Scientists find "fingerprint" of human activities in recent tropopause height changes

Scientists from the Lawrence Livermore National Laboratory have determined that human-induced changes in ozone and well-mixed greenhouse gases are the primary drivers of recent changes in the height of the tropopause.

Earlier research has shown that increases in the height of the tropopause over the past two decades are directly linked to stratospheric ozone depletion and increased greenhouse gases.

The new research uses climate model results to provide more quantitative estimates of the relative contributions of natural and human influences to overall tropopause height changes. This work indicates that 80 percent of the roughly 200-meter increase in tropopause height from 1979 to 1999 is directly linked to human activities. Smaller tropopause height increases over the first half of the 20th century are largely caused by natural variations in volcanic aerosols and solar irradiance.

The tropopause is the boundary between the lowest layer of the atmosphere — the turbulently mixed troposphere — and the more stable stratosphere. It lies roughly 10 miles above the Earth´s surface at the equator and five miles above the poles. The location of the tropopause is sensitive to changes in vertical profiles of atmospheric temperature. The Livermore research attempts to understand how different mechanisms affect atmospheric temperatures, and hence tropopause height. It is the first study to show that a model-predicted “fingerprint” of tropopause height changes can be identified in observations.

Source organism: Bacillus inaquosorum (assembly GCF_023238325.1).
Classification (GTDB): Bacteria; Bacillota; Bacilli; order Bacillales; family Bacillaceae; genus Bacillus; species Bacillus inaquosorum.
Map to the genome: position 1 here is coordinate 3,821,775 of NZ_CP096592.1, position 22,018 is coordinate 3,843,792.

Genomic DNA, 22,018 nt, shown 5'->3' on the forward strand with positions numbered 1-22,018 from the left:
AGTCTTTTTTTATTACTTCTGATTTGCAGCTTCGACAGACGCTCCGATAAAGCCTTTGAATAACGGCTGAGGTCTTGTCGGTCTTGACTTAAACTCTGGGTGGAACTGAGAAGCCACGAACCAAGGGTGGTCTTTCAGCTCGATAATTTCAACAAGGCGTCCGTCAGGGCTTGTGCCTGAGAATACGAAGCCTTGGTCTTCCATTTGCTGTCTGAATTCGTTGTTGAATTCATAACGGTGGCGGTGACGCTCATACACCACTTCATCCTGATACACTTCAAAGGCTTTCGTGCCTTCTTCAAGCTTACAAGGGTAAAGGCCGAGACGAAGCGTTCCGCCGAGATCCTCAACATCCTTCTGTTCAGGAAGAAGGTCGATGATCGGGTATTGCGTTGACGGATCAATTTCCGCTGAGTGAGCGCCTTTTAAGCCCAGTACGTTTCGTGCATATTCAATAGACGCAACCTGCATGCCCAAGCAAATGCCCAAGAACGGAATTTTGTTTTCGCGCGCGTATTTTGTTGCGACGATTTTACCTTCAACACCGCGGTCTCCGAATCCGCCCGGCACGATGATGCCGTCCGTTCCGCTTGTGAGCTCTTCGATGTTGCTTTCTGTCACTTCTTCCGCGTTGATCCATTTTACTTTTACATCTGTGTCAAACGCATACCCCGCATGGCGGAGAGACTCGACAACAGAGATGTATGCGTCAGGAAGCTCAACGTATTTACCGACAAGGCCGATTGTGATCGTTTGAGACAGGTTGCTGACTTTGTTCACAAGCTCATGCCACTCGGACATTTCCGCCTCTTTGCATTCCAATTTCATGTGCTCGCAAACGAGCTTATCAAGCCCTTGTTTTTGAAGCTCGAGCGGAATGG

The paper describing this work, entitled, “Contributions of Anthropogenic and Natural Forcing to Recent Tropopause Height Changes,” appears in the July 25 edition of Science. It involves a team of Livermore scientists (Benjamin Santer, Karl Taylor and James Boyle) and researchers from Lawrence Berkeley National Laboratory, the National Center for Atmospheric Research, the Institut für Physik der Atmosphäre in Germany and the University of Birmingham in the United Kingdom.

Using a computer model of the climate system, the Lab scientists and their colleagues examined changes in both man-made forcings (well-mixed greenhouse gases, tropospheric and stratospheric ozone, and the scattering effects of sulfate aerosols) and natural external forcings (solar irradiance and volcanic aerosols). Experiments were performed with a model developed jointly by the National Center for Atmospheric Research and Los Alamos National Laboratory. The innovative aspect of these model runs is that climate forcings were varied both individually and in concert. This allowed the researchers to estimate the contribution of each forcing to overall changes in atmospheric temperature and tropopause height. Completion of this very large ensemble of model runs was made possible by recent developments in high performance computing capabilities at U.S. Department of Energy and National Science Foundation facilities. Output from these and other related climate model runs is available at http://www.nersc.gov/projects/gcm_data/.

The model results reveal the key drivers of recent tropopause height increases — human-caused changes in well-mixed greenhouse gases and stratospheric ozone — act primarily through warming of the troposphere (greenhouse gases) and cooling of the lower stratosphere (ozone). Both of these effects increase tropopause height.

“Tropopause height is an integrated indicator of human-induced climate change,” Santer said. “It reflects global-scale changes in the temperature structure of the atmosphere. Our research shows that the increase in tropopause height over the second half of the 20th century was predominantly due to human activity, and provides independent support for claims of recent tropospheric warming.”

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